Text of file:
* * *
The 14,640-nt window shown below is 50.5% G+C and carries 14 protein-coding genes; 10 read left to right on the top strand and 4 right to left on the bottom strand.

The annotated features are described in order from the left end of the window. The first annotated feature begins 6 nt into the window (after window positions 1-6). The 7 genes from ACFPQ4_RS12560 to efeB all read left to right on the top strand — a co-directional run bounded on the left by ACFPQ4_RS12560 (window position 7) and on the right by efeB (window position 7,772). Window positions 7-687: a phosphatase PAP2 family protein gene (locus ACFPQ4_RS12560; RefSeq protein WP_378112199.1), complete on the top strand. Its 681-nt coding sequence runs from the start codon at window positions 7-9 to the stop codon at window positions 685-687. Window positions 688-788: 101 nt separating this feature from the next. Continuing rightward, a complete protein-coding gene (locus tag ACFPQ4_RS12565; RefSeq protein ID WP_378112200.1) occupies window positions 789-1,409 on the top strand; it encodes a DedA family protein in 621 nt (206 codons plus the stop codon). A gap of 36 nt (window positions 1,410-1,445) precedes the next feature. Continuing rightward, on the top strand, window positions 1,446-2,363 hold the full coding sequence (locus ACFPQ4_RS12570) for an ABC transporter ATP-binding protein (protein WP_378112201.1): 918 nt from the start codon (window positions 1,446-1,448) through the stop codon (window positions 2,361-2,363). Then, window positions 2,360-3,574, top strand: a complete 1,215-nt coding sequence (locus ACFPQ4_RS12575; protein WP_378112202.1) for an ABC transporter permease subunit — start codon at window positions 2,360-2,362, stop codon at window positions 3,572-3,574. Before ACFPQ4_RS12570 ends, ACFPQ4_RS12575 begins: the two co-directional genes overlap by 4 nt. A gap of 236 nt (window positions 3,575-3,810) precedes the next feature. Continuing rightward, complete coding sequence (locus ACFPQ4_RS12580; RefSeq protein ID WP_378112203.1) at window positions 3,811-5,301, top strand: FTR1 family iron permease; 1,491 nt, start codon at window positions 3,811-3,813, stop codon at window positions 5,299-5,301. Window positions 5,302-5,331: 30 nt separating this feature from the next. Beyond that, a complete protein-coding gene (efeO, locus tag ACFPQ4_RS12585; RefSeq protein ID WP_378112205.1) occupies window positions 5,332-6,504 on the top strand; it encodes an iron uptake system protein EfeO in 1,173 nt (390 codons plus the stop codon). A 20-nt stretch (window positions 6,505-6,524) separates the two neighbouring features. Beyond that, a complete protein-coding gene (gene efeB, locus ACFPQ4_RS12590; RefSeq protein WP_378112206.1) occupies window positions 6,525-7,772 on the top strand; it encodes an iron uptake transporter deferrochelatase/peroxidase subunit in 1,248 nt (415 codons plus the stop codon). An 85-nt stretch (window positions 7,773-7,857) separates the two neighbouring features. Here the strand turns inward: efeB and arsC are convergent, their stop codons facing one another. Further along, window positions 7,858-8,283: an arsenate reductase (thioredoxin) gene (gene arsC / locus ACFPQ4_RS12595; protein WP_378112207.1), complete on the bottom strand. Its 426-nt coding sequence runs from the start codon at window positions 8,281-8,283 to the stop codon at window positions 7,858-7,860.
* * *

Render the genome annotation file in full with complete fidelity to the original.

The 14,640-nt window shown below is 50.5% G+C and carries 14 protein-coding genes; 10 read left to right on the top strand and 4 right to left on the bottom strand.

The annotated features are described in order from the left end of the window. The first annotated feature begins 6 nt into the window (after window positions 1-6). The 7 genes from ACFPQ4_RS12560 to efeB all read left to right on the top strand — a co-directional run bounded on the left by ACFPQ4_RS12560 (window position 7) and on the right by efeB (window position 7,772). Window positions 7-687: a phosphatase PAP2 family protein gene (locus ACFPQ4_RS12560; RefSeq protein WP_378112199.1), complete on the top strand. Its 681-nt coding sequence runs from the start codon at window positions 7-9 to the stop codon at window positions 685-687. Window positions 688-788: 101 nt separating this feature from the next. Continuing rightward, a complete protein-coding gene (locus tag ACFPQ4_RS12565; RefSeq protein ID WP_378112200.1) occupies window positions 789-1,409 on the top strand; it encodes a DedA family protein in 621 nt (206 codons plus the stop codon). A gap of 36 nt (window positions 1,410-1,445) precedes the next feature. Continuing rightward, on the top strand, window positions 1,446-2,363 hold the full coding sequence (locus ACFPQ4_RS12570) for an ABC transporter ATP-binding protein (protein WP_378112201.1): 918 nt from the start codon (window positions 1,446-1,448) through the stop codon (window positions 2,361-2,363). Then, window positions 2,360-3,574, top strand: a complete 1,215-nt coding sequence (locus ACFPQ4_RS12575; protein WP_378112202.1) for an ABC transporter permease subunit — start codon at window positions 2,360-2,362, stop codon at window positions 3,572-3,574. Before ACFPQ4_RS12570 ends, ACFPQ4_RS12575 begins: the two co-directional genes overlap by 4 nt. A gap of 236 nt (window positions 3,575-3,810) precedes the next feature. Continuing rightward, complete coding sequence (locus ACFPQ4_RS12580; RefSeq protein ID WP_378112203.1) at window positions 3,811-5,301, top strand: FTR1 family iron permease; 1,491 nt, start codon at window positions 3,811-3,813, stop codon at window positions 5,299-5,301. Window positions 5,302-5,331: 30 nt separating this feature from the next. Beyond that, a complete protein-coding gene (efeO, locus tag ACFPQ4_RS12585; RefSeq protein ID WP_378112205.1) occupies window positions 5,332-6,504 on the top strand; it encodes an iron uptake system protein EfeO in 1,173 nt (390 codons plus the stop codon). A 20-nt stretch (window positions 6,505-6,524) separates the two neighbouring features. Beyond that, a complete protein-coding gene (gene efeB, locus ACFPQ4_RS12590; RefSeq protein WP_378112206.1) occupies window positions 6,525-7,772 on the top strand; it encodes an iron uptake transporter deferrochelatase/peroxidase subunit in 1,248 nt (415 codons plus the stop codon). An 85-nt stretch (window positions 7,773-7,857) separates the two neighbouring features. Here the strand turns inward: efeB and arsC are convergent, their stop codons facing one another. Further along, window positions 7,858-8,283: an arsenate reductase (thioredoxin) gene (gene arsC / locus ACFPQ4_RS12595; protein WP_378112207.1), complete on the bottom strand. Its 426-nt coding sequence runs from the start codon at window positions 8,281-8,283 to the stop codon at window positions 7,858-7,860.